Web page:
Mike Halford

Calgary Flames v Edmonton Oilers
Getty Images

Journeyman d-man Aulie signs in Finnish League

Keith Aulie, a veteran of nearly 200 NHL contests, has signed with HIFK of Finland’s SM-liiga, the club has announced.

Aulie, 26, was originally a Calgary draftee in 2007, only to be flipped to Toronto as part of the Dion Phaneuf blockbuster three years later.

Aulie went on to play 79 games for the Leafs before getting traded to Tampa Bay in 2012.

Following a three-year stint with the Bolts, he proceeded to spend time with both the Oilers and Coyotes organizations — he spent this fall in Arizona on a PTO — before ultimately landing with AHL Springfield.



For Condon, Winter Classic ‘couldn’t have been scripted any better’

FOXBOROUGH — Heading into the Winter Classic, Mike Condon — Massachusetts native, Patriots fan and, oh yeah, starting goalie for the Montreal Canadiens — tried to downplay the significance of the event.

“At the end of the day, it’s another game,” he said. “Another two points.”

But once he helped secure those two points, Condon was signing a pretty different tune.

“Probably the most special [game],” he said, after stopping 27 of 28 shots for second star honors in Montreal’s 5-1 win over Boston. “I had a lot of friends and family here tonight. Bruins, Habs, Gillette Stadium, Winter Classic, New Year’s Day — probably couldn’t have been scripted any better.”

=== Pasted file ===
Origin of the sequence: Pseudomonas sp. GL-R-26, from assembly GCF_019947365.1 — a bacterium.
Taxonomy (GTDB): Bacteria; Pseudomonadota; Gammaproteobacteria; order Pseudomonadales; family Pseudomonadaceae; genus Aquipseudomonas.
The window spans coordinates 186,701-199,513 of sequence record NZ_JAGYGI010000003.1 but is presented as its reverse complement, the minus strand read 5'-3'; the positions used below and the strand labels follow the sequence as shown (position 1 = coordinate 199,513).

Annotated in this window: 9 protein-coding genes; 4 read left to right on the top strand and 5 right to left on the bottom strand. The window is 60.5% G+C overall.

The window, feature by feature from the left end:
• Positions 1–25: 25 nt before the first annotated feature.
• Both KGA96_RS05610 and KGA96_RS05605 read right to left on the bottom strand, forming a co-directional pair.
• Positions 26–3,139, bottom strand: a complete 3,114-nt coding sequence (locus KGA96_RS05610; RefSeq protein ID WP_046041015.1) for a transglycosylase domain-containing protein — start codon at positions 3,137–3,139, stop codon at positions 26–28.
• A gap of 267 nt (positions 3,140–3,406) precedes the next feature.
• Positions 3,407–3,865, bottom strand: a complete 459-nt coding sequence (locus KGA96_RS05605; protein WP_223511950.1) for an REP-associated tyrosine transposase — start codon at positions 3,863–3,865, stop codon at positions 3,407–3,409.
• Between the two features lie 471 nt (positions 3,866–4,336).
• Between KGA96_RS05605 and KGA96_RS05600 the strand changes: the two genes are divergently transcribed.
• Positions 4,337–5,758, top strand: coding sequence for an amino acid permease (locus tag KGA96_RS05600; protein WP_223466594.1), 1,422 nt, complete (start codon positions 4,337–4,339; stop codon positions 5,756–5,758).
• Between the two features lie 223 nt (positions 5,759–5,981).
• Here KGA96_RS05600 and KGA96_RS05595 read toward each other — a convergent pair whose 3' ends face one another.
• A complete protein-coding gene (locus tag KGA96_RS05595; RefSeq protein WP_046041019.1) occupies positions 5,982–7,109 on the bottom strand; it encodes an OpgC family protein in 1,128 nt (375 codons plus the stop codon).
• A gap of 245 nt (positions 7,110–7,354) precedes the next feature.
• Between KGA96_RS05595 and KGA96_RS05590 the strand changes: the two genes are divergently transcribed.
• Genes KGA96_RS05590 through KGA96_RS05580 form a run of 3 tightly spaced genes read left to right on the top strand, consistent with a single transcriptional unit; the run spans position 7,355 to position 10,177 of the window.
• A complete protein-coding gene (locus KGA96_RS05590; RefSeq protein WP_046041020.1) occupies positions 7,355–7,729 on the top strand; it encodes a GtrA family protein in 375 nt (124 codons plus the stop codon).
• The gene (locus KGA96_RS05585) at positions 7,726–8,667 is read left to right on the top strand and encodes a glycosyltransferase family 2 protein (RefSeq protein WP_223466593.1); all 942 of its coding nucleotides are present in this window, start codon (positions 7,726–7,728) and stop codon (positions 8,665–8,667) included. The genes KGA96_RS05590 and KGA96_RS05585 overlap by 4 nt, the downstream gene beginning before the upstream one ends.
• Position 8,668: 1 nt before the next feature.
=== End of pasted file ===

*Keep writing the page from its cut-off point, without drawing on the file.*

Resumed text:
Condon was a major factor in writing that script, which ended with a pretty significant win.

From a personal perspective, his ties to this event ran deep. Condon grew up in Holliston, Mass. — a 20-minute drive from Gillette Stadium. He’s a huge Patriots fan, with a special mask that pays homage to Bill Belichick. His dad, a sergeant in the Massachussets State Police, led the Canadiens’ escort to the stadium yesterday.

From a professional perspective, Condon needed this type of performance.

The pressure’s been on for weeks now. With the feel-good, what-a-story stuff from the beginning of the year worn off, the 25-year-old undrafted free agent was subjected to what struggling goalies in Montreal get subjected to: criticism, questions and, last week, added competition, as GM Marc Bergevin swung a trade to bring in Ben Scrivens.

If Condon keeps playing like he did against the Bruins, Scrivens will be hard pressed to get a game.

Yes, Boston put just three shots on goal in the first period and yes, they were without two of their best offensive players in David Krejci and Brad Marchand. But that doesn’t take away from the fact Condon finished with a sterling .964 save percentage, or the fact he made some key saves at big moments — like this one on Ryan Spooner right at the end of the second period:

Pretty good stuff from a guy that went 2-8-0 with an .888 save percentage in December.

It was easy to see how much a good start to January meant.

“New year, big win, hopefully January’s a lot nicer to us,” Condon said. “Big win, two points. Can’t argue with that.”